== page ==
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In This Section Texas Health Dallas
Asthma

Asthma Management Program

Asthma is a chronic, lifelong disease that affects health and well-being. It prevents individuals from enjoying activities such as sports, exercise, shopping and even sleeping.



214-345-6367

That's why the Asthma Management Program at Texas Health Presbyterian Hospital Dallas is designed specifically to help affected individuals gain the knowledge and skills needed to help manage asthma symptoms. As part of the program, you will receive one-on-one education and training on the aspects of asthma, including:

  • Understanding asthma
  • Recognizing its signs and symptoms
  • Learning about triggers and avoidance of allergens
  • Controlling asthma episodes
  • Monitoring asthma and medication used to control symptoms

Entry into the program requires a written referral from your physician. If you do not have a physician, the staff can help you locate one who can provide a referral, or you can Find a Physician online. Most forms of insurance, including Medicaid and Medicare, are accepted. To contact the asthma clinic, please call 214-345-6367.

During your first appointment, a self-management plan will be developed to help you monitor your asthma symptoms, take your medications as prescribed by your physician, and attempt to control asthma episodes.

It is very important that you follow your management plan, as it will be reviewed during follow-up visits to help the staff make adjustments. Follow-up visits will take place as needed, and you will be contacted by telephone to monitor your progress.

The asthma management program is on the fifth floor of the main hospital building. Appointments can be scheduled through your physician's office at 214-345-6367. The office is open from 7:30 a.m. to 4 p.m. Monday through Friday. Evening and weekend appointments can be made.

Bronchial Thermoplasty
Pulmonologists on the medical staff at Texas Health Presbyterian Hospital Dallas are the first in the North Texas region to begin performing a ground-breaking procedure that could offer long-term relief to asthma sufferers who don't find full relief from asthma medications. This ground-breaking procedure, called bronchial thermoplasty, could mean long-term help for those with severe, unresponsive asthma-related breathing problems. Bronchial thermoplasty is a minimally invasive procedure done during three outpatient visits. Each visit is about three weeks apart and treats a different part of the lungs. Patients are under light anesthesia and typically go home the same day.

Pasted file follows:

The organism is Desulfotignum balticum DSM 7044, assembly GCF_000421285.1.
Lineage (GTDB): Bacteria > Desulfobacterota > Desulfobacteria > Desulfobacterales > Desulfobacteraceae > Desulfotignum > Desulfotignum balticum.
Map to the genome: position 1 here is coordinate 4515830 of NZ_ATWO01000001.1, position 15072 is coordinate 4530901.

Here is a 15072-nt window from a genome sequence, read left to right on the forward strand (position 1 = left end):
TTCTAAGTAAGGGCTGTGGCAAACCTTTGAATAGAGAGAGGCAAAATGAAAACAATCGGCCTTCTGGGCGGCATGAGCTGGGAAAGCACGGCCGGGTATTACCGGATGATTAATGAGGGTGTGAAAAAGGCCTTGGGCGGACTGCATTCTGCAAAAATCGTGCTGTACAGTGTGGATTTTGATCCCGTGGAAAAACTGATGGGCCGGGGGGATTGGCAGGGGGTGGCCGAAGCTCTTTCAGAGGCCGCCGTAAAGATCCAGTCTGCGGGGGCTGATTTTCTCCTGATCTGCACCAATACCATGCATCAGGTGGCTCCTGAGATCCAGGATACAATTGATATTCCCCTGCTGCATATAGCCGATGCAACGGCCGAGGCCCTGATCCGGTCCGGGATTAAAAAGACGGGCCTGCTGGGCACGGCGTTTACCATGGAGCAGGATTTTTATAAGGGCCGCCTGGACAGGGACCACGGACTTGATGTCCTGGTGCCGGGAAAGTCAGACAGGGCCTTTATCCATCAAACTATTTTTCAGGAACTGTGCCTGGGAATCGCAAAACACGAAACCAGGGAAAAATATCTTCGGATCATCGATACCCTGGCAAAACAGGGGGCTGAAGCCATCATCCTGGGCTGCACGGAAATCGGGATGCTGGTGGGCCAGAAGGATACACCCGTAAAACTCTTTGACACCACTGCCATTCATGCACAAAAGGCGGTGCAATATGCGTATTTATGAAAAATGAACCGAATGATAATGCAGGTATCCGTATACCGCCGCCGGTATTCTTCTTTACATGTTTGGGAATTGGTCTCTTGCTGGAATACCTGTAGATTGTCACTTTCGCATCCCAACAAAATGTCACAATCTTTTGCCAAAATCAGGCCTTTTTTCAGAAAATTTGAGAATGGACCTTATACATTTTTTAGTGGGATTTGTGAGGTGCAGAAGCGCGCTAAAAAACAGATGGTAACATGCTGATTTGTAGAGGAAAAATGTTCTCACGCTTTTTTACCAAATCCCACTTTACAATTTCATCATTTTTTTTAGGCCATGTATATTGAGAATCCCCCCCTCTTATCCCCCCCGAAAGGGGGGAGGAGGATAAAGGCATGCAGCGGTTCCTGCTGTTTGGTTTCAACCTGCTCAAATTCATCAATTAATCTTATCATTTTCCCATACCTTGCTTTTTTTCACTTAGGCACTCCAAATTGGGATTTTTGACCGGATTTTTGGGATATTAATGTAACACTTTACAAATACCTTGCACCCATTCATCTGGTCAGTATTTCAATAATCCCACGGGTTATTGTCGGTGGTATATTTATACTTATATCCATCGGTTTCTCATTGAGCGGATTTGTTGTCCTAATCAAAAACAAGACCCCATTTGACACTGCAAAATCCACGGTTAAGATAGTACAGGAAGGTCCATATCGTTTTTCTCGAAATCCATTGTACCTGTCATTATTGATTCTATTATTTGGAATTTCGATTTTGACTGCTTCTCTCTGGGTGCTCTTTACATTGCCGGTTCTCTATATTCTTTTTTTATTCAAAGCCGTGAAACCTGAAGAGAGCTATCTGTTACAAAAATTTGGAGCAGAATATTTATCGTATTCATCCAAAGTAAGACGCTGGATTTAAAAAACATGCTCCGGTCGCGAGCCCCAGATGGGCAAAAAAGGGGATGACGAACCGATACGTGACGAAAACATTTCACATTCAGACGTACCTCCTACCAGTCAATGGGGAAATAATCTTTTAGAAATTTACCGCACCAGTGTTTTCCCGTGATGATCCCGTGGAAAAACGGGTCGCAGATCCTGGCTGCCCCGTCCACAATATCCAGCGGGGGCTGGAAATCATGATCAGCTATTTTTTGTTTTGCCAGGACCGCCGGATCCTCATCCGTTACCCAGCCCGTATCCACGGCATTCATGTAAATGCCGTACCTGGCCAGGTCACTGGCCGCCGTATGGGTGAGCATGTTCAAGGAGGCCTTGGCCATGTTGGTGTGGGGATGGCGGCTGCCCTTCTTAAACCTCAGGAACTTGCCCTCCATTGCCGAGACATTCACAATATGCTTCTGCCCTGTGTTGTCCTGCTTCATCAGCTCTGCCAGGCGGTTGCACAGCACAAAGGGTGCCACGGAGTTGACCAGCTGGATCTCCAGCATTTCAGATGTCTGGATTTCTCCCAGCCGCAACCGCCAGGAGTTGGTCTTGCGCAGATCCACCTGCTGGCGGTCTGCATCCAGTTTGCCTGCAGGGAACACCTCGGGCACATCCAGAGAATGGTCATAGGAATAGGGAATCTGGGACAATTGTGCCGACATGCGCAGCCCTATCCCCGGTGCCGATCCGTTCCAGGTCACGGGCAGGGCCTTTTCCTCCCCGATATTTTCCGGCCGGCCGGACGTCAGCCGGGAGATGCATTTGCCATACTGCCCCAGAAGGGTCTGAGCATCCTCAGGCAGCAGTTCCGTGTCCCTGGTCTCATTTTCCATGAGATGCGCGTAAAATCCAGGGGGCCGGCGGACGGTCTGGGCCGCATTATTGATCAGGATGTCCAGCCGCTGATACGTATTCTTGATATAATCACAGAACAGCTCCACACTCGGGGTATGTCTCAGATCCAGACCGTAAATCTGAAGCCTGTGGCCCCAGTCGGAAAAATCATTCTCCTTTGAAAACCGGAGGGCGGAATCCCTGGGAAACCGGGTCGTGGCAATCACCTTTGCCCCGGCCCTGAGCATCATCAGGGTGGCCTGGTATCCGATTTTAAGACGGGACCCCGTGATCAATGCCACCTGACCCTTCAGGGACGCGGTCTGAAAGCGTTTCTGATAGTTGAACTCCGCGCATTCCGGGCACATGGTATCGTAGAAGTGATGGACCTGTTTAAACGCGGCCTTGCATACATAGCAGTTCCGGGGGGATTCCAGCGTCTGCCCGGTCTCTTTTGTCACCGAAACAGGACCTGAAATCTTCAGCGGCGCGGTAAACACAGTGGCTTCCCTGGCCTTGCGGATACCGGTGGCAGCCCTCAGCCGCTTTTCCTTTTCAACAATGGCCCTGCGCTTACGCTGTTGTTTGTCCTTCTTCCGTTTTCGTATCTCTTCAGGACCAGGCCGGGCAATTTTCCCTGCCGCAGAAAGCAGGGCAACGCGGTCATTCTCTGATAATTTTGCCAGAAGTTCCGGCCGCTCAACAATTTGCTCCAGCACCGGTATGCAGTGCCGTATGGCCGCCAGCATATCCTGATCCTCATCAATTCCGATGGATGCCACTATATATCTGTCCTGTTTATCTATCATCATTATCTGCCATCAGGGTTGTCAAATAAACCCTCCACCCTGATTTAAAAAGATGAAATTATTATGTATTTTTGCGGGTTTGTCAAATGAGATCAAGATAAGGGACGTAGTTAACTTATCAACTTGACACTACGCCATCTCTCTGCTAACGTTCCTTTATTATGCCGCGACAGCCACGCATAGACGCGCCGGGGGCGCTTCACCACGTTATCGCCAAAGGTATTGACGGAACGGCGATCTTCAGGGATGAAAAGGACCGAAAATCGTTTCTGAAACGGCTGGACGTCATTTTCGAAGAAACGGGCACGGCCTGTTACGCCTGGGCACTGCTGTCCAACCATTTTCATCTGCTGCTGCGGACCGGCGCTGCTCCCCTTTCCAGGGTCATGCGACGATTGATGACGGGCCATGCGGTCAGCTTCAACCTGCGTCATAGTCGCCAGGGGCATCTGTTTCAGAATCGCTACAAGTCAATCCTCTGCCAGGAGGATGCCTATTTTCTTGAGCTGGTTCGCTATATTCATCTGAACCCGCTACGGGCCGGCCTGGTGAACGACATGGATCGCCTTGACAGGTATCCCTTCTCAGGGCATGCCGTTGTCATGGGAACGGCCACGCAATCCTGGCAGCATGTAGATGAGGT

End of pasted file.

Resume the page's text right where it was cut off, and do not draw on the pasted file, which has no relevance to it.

How does bronchial thermoplast work?
During the procedure, a small, flexible catheter is guided into the lung using a bronchoscope accessed through the nose or mouth. No incision is required. The tip of the catheter is expanded to touch the walls of the airway. The catheter delivers controlled radiofrequency energy along the length of the airway walls in 10 second bursts. The heat reduces the amount of excess airway smooth muscle and limits its ability to constrict, making it less sensitive to irritants in the air. Traditionally, living with asthma has meant patients have to avoid "triggers," use medications religiously to prevent flare-ups and have an inhaler handy at all times. This kind of treatment goes right to the source of the problem, hopefully offering a way of life less dependent on having to avoid triggers to reduce the occurrence of asthma attacks.

 

 

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